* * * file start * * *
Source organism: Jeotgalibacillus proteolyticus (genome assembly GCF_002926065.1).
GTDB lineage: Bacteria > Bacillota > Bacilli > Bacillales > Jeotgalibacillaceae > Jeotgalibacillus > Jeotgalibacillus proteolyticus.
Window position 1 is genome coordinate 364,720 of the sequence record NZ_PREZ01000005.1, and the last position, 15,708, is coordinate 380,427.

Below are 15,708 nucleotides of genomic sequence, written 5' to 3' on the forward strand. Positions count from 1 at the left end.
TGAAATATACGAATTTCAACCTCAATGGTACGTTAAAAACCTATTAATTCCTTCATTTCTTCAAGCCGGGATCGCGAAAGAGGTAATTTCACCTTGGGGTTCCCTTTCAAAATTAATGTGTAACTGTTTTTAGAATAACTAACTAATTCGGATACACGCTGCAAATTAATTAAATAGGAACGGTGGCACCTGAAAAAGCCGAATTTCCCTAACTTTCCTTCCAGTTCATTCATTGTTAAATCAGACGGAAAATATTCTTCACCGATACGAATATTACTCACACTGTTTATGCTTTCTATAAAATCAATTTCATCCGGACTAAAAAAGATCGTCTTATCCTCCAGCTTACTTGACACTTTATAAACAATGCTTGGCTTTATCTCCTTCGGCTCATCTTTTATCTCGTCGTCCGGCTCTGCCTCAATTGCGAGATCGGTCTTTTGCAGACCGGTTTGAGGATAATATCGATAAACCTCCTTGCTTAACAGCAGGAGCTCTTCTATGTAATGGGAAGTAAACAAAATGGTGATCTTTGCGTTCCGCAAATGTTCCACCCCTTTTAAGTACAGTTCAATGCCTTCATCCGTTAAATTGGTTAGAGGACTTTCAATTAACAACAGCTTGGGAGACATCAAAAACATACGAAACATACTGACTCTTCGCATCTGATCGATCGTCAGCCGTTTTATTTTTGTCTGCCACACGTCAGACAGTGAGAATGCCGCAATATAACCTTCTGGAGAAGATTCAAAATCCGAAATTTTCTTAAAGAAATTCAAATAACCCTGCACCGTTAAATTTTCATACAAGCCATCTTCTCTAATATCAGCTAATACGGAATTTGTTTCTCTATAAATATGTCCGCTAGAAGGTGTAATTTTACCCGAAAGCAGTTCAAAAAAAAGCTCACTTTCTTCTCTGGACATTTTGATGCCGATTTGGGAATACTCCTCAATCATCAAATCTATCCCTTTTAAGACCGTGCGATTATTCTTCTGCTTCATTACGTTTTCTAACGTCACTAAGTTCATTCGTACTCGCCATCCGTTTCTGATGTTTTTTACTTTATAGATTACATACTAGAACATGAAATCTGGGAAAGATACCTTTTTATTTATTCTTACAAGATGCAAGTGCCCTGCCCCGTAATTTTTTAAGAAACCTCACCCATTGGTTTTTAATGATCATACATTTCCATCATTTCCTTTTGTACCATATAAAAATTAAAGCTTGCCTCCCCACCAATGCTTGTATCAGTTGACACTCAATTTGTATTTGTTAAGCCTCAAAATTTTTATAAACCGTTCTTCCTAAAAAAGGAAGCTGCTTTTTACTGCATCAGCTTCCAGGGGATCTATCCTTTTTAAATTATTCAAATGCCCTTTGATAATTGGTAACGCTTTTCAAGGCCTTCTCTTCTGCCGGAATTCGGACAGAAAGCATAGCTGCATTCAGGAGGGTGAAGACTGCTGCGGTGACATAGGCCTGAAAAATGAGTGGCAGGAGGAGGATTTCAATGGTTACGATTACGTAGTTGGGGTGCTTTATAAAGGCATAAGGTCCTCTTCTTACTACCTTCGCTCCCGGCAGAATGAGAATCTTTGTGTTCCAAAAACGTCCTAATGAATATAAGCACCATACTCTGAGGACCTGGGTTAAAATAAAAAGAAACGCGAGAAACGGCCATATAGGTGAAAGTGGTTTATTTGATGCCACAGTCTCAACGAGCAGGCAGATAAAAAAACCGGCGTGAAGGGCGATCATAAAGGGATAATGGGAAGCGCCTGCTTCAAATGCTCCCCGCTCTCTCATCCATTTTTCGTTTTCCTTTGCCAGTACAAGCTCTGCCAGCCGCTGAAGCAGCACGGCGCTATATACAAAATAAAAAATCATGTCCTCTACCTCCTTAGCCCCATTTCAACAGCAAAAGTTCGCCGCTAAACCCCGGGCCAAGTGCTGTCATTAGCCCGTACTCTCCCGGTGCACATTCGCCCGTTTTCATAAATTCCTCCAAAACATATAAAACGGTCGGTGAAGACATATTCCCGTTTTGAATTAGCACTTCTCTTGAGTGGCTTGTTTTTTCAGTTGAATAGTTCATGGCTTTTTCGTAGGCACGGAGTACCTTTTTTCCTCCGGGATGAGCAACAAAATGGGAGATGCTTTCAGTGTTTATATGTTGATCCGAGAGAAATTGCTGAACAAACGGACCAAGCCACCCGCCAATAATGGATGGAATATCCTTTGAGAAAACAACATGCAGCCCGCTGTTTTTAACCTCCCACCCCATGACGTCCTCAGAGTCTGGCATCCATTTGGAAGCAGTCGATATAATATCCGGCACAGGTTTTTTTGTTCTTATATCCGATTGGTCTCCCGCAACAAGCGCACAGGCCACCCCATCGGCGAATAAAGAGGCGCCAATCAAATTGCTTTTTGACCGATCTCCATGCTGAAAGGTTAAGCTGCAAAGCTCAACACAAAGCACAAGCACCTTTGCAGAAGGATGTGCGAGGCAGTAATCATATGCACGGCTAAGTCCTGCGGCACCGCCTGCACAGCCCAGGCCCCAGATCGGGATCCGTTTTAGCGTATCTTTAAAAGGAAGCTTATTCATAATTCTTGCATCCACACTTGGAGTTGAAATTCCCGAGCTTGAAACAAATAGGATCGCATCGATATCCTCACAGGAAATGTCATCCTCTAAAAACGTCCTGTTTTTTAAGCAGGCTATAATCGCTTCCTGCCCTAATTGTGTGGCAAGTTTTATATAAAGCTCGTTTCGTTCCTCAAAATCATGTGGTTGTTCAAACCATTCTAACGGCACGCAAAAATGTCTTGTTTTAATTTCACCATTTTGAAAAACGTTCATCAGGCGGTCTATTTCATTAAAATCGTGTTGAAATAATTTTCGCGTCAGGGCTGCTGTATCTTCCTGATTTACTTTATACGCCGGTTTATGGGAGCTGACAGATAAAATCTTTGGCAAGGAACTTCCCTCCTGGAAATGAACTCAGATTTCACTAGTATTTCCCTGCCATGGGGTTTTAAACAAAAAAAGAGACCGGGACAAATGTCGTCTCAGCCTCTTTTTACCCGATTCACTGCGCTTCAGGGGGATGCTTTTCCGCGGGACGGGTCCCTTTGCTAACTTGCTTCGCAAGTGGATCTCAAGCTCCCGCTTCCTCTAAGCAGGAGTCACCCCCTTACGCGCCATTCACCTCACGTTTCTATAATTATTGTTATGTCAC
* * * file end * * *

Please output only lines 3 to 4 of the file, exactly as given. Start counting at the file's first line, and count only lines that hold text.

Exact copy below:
Window position 1 is genome coordinate 364,720 of the sequence record NZ_PREZ01000005.1, and the last position, 15,708, is coordinate 380,427.

Below are 15,708 nucleotides of genomic sequence, written 5' to 3' on the forward strand. Positions count from 1 at the left end.